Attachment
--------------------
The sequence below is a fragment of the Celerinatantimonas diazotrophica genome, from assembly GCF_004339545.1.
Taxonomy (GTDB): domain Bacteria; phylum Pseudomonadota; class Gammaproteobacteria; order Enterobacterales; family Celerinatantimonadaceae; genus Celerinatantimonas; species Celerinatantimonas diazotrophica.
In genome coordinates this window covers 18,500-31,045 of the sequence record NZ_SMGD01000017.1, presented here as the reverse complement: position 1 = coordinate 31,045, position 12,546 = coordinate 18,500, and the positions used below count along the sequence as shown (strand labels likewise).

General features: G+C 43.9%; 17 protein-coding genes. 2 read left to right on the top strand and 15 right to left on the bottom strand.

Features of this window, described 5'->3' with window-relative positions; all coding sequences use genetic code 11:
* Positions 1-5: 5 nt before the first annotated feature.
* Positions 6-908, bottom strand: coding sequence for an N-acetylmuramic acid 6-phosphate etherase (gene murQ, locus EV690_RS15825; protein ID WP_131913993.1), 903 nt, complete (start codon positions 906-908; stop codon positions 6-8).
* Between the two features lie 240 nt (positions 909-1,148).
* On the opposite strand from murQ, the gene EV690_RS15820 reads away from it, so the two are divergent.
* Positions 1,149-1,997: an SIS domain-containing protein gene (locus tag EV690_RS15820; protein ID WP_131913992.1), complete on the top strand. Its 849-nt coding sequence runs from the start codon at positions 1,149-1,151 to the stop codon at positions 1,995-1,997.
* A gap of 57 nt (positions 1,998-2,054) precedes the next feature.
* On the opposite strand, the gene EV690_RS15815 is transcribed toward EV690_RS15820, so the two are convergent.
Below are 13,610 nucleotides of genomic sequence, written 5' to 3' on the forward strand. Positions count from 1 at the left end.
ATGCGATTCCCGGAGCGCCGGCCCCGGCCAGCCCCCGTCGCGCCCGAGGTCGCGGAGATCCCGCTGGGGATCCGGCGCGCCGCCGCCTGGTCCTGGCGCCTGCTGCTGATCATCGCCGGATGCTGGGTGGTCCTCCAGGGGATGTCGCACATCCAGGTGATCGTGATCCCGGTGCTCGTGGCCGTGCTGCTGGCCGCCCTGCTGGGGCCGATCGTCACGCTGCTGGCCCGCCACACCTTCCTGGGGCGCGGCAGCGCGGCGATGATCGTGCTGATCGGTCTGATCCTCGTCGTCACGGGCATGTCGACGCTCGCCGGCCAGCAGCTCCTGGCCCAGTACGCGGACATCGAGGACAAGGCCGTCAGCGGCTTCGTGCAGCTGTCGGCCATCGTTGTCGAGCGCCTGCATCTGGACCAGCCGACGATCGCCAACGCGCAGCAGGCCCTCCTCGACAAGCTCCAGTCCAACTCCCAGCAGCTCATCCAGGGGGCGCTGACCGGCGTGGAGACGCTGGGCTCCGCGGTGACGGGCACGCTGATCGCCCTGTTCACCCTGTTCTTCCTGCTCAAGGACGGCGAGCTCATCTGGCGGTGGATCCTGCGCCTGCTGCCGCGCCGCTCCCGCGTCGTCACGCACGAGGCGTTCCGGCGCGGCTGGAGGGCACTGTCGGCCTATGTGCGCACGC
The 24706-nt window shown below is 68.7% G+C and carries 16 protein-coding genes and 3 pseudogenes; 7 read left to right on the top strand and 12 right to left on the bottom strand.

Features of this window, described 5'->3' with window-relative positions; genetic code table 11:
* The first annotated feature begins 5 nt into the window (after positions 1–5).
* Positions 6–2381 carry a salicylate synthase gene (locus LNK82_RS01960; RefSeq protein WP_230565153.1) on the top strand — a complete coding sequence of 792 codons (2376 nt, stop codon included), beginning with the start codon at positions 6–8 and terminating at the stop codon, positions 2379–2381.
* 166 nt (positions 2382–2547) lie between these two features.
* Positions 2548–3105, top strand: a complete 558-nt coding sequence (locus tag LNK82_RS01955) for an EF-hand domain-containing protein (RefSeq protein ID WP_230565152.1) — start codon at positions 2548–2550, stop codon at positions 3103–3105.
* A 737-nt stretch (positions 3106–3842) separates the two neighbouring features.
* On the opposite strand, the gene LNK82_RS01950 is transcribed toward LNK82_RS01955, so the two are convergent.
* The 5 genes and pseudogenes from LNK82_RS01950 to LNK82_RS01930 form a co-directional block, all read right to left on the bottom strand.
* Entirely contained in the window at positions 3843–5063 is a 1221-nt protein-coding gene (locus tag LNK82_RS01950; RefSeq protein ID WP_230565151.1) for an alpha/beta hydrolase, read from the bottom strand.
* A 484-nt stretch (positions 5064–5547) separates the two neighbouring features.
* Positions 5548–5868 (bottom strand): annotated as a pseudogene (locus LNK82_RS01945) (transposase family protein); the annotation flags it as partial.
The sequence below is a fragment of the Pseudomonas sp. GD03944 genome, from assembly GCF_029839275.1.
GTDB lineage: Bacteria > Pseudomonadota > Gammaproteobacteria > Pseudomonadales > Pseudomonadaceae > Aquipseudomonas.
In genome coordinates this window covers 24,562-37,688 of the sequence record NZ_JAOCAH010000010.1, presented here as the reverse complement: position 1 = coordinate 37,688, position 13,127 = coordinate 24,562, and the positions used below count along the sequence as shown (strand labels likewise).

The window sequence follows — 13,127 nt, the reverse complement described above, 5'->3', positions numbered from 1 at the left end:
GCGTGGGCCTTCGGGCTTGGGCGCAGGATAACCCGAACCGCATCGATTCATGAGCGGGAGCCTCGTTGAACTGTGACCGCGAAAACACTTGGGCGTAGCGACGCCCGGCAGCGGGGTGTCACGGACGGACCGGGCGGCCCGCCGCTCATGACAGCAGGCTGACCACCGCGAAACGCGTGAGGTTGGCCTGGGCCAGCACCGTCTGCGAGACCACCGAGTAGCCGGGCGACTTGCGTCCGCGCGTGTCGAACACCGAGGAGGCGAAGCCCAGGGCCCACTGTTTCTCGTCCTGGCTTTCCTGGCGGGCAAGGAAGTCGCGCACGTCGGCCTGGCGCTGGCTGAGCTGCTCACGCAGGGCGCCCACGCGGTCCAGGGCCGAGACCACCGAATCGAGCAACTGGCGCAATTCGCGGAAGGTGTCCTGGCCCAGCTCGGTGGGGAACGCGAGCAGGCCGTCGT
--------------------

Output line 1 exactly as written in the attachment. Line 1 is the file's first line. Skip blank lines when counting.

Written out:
The sequence below is a fragment of the Celerinatantimonas diazotrophica genome, from assembly GCF_004339545.1.